There are many child welfare-related bills to watch this legislative session. Read the Coalition’s 2022 Child Welfare Legislation Memo for a full update on how the following bills will impact tribes and how the Coalition is engaged in proposing amendments.
Several bills attempt to increase access to funding for foster youth and their caregivers. SB 1300 (Durazo) requires counties to screen nonminor dependents, including those under tribal organization jurisdiction, for Social Security Income eligibility. SB 854 (Skinner) would establish a trust fund for eligible children, including those in a Tribal Customary Adoption. AB 2306 would authorize reimbursements for property damage arising out of foster child care, including for tribally approved homes.
Other bills are aimed at strengthening family finding and improving racial equity within the system. SB 384 (Cortese) would require counties to adopt family finding best practices. Similarly, AB 1091 (Hurtado) would authorize funding for family finding. In an attempt to remove racial biases from home removal decisions, AB 2665 (Carillo) would pilot a blind removals program.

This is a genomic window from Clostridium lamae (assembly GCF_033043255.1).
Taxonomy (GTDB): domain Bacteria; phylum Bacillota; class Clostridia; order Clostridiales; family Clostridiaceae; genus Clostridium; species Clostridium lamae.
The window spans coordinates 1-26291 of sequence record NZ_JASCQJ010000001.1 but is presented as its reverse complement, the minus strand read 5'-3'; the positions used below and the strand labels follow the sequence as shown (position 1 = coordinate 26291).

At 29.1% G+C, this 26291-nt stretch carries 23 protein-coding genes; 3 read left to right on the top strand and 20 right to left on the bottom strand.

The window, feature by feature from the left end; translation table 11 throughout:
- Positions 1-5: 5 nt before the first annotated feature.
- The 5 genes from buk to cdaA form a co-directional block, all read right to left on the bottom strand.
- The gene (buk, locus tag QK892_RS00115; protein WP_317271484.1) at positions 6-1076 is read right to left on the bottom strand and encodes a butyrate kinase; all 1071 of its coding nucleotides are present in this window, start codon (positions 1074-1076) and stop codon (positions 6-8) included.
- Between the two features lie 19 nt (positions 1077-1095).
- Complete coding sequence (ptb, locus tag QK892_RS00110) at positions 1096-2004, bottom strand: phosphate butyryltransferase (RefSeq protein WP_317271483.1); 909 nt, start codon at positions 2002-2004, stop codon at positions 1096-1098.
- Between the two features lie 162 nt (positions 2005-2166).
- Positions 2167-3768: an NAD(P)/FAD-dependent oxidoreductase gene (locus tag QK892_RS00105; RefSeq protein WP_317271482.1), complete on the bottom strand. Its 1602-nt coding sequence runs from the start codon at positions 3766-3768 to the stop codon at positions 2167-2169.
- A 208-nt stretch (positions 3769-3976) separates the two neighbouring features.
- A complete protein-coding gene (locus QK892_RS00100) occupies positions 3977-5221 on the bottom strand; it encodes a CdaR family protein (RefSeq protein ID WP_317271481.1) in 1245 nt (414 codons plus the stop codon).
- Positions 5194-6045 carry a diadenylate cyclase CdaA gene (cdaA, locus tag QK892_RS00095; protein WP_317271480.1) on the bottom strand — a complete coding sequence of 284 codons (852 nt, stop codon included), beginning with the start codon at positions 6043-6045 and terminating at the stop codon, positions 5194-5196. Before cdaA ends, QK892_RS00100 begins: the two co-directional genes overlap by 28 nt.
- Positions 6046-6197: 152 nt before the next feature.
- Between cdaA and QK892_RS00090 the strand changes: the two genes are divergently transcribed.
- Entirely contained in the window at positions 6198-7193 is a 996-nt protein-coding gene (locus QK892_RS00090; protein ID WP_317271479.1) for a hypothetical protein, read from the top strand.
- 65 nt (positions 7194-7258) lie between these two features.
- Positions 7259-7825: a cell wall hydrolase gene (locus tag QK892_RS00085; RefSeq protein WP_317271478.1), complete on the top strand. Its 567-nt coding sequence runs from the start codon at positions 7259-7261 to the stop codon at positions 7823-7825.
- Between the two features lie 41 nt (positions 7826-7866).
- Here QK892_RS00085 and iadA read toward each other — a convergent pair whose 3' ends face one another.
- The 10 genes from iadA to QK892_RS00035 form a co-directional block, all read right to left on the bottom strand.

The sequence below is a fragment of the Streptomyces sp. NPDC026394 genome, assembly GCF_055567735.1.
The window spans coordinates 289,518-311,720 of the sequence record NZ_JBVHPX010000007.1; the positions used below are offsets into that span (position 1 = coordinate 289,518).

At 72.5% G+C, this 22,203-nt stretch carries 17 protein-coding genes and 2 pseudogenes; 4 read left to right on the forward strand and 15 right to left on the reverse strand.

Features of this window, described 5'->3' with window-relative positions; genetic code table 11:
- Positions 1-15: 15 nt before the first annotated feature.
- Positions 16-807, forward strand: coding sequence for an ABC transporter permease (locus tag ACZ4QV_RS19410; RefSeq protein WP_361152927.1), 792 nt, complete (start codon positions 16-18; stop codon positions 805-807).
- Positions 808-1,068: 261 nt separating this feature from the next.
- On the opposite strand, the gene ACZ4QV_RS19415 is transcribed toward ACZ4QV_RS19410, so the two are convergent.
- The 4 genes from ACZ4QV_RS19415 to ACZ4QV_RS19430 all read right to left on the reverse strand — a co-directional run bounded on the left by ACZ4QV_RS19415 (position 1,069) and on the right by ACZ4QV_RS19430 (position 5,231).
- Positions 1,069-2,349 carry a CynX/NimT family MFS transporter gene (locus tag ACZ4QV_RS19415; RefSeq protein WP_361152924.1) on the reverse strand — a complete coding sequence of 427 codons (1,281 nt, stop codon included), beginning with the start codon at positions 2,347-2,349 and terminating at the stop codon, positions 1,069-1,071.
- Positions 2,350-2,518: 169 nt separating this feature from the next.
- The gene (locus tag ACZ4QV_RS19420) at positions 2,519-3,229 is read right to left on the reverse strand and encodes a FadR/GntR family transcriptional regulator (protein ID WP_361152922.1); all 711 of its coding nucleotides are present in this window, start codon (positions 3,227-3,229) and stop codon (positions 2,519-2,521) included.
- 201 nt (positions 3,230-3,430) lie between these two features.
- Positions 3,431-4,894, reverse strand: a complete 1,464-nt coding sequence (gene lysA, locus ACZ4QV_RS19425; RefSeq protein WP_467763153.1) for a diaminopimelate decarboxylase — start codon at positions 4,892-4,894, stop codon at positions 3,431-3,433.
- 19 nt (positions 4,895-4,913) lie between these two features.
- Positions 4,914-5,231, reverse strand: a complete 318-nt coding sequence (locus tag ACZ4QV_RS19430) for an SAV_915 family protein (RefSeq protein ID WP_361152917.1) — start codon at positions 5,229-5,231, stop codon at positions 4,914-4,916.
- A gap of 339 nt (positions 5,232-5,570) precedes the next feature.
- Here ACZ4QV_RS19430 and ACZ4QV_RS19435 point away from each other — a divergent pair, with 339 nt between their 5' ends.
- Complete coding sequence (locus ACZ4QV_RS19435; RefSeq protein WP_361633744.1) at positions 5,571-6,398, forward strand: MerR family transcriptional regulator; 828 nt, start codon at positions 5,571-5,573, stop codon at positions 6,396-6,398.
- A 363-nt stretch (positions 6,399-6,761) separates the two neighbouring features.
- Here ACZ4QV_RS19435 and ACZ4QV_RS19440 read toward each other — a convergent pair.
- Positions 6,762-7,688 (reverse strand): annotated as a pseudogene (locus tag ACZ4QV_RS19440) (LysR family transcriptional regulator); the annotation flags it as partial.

Finally, another set of bills would impact placements and adoptions. AB 2309 (Friedman) would require a court to place a child with the parent’s designated guardian if there is no clear and present threat to safety. AB 2306 (Cooley) attempts to expand available placement options for transition-aged youth by authorizing special residential facility licensure. In adoptions, AB 1794 (Gipson) would allow children or nonminor dependents to petition for parental rights to be reinstated and AB 993 (Patterson) would expand postadoption contact agreements to nonrelative extended family members.